The mother of "Modern Family" star Ariel Winter has temporarily lost custody of the actress amid claims she's been physically and emotionally abusive to the teenager, court records show, The Associated Press reports.
The allegations are contained in a guardianship petition filed last month in Los Angeles by Winter's 34-year-old sister, Shanelle. A judge ordered the 14-year-old's mother, Chrisoula Workman, to stay away and have no contact with her daughter until a Nov. 20 hearing. Winter's sister, also a TV actress, was appointed as a temporary guardian but does not have access to Winter's earnings, according to the judge's order.
Winter, who started acting in films and TV shows at age 7, plays Alex Dunphy on the hit ABC comedy.
Winter's mother was accused in the filings of "ongoing physical abuse" described as slapping and hitting, as well as name-calling and personal insults. Reached by phone, Workman said she was in the process of hiring an attorney.
An independent attorney has been appointed to oversee Winter's interests in the case.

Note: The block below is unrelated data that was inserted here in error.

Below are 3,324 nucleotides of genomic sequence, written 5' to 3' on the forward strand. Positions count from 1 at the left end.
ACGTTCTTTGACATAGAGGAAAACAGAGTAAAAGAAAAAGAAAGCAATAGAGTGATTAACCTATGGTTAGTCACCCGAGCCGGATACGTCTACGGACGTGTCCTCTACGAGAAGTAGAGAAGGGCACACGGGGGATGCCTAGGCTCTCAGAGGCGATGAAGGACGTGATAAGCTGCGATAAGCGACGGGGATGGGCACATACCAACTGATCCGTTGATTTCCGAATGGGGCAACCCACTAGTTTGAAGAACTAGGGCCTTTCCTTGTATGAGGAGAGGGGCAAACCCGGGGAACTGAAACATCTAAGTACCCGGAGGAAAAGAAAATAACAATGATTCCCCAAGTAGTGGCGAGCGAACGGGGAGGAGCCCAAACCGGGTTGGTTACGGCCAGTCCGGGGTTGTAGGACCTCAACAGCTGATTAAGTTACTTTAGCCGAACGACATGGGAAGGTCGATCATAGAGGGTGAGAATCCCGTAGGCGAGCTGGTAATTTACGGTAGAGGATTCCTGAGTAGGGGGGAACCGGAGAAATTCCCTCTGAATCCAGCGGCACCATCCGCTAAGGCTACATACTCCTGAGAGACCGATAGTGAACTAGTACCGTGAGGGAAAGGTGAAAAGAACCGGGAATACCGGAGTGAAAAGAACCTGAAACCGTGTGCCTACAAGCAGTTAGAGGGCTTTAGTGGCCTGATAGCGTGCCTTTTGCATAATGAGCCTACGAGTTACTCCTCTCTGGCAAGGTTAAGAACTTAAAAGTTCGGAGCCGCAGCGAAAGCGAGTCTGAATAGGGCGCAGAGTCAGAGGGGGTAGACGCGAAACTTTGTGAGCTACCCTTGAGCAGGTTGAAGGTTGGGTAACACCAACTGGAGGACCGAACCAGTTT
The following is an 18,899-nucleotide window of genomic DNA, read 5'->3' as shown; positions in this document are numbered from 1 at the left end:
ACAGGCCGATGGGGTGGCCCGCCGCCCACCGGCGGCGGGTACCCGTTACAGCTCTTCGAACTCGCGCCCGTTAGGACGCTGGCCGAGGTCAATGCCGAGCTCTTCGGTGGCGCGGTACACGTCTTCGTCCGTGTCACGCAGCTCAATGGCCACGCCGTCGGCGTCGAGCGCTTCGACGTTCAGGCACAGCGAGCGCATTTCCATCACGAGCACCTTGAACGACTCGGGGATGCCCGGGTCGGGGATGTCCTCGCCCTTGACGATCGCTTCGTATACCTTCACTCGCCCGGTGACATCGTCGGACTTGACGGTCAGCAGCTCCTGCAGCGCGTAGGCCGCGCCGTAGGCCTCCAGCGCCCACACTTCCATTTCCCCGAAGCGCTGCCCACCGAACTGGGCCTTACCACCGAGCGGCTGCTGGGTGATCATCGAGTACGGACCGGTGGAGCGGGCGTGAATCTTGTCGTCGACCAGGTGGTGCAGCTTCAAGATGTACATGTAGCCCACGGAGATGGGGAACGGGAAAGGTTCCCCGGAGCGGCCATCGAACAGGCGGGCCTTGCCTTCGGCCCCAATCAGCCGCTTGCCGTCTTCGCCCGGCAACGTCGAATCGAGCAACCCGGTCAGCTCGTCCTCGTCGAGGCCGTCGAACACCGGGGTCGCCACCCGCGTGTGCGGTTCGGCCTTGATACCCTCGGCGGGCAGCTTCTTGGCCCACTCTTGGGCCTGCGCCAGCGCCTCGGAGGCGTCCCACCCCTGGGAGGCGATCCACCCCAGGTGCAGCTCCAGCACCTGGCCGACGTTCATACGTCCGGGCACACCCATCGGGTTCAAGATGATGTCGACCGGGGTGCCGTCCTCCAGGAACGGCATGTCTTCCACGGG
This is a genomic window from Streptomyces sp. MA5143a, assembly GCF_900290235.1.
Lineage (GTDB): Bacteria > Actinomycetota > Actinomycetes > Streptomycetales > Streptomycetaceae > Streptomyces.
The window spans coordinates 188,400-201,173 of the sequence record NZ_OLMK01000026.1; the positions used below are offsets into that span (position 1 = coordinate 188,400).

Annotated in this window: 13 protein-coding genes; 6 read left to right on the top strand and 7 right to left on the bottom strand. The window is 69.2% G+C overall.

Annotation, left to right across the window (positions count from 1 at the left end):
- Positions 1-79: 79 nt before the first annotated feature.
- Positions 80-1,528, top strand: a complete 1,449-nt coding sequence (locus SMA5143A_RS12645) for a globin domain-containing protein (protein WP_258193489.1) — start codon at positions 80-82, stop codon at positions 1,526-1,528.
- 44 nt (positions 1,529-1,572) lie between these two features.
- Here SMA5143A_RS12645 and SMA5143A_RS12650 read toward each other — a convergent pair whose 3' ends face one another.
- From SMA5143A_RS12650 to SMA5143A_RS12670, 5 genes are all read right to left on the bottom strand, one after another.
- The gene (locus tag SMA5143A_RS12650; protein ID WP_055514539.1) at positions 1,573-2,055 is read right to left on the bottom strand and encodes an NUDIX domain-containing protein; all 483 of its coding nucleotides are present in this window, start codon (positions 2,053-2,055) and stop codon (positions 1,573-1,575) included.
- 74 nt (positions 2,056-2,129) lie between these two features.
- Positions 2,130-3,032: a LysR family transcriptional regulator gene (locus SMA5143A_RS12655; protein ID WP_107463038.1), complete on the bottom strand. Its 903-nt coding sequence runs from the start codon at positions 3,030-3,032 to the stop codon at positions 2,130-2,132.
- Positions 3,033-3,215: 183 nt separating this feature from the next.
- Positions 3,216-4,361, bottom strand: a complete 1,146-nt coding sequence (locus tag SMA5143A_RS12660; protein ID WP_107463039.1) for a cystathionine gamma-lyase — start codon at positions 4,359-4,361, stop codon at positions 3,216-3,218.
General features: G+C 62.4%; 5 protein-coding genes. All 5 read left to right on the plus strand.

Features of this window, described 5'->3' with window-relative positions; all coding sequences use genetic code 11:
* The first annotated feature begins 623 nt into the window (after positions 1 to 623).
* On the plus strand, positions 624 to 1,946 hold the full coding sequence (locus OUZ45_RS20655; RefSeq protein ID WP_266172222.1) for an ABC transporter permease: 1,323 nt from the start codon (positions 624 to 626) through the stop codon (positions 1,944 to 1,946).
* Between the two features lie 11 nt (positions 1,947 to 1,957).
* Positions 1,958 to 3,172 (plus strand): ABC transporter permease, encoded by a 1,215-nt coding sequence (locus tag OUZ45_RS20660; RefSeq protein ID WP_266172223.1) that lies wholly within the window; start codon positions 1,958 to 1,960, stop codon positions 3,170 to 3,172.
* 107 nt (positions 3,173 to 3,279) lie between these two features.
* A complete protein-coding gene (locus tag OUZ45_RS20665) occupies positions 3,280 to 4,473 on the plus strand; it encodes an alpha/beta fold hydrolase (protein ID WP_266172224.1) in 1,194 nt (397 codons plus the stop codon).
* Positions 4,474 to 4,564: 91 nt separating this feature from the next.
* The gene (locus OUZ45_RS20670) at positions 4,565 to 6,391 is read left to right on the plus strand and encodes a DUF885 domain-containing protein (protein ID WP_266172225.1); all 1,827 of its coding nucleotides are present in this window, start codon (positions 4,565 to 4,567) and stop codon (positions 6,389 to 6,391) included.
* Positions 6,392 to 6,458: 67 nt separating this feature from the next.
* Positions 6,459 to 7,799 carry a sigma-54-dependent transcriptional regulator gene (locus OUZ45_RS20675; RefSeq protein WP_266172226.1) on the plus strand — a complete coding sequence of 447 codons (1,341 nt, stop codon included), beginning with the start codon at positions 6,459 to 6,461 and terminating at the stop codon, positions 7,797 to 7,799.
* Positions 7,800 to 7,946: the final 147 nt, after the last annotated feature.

Attorneys handling the guardianship had sought to transfer control of the young star's earnings from an account her mother can access to a blocked account. A judge did not grant that request, but it may be renewed at a later date.
Winter has appeared in several TV series, including "ER" and "Phineas and Ferb," and movies such as "Kiss Kiss Bang Bang," "Ice Age: The Meltdown" and "ParaNorman."
nVice President Joe Biden will make a guest appearance on NBC's "Parks and Recreation" Thursday.
Leslie Knope. played by Amy Poehler, once said that her ideal man would have "the brains of George Clooney in the body of Joe Biden."
EW.com reported the series filmed scenes in Washington in July in such a way that it would have worked if President Barack Obama and Biden were voted out of office.
In the wake of Colorado voters legalizing the recreational use of marijuana on Election Day, several famous folks have taken to Twitter to express their joy over the measure getting passed, E! News reports.
"@9NEWS: Colorado becomes the first state in the country to legalize marijuana. #Amendment64" #catchup," tweeted Rihanna.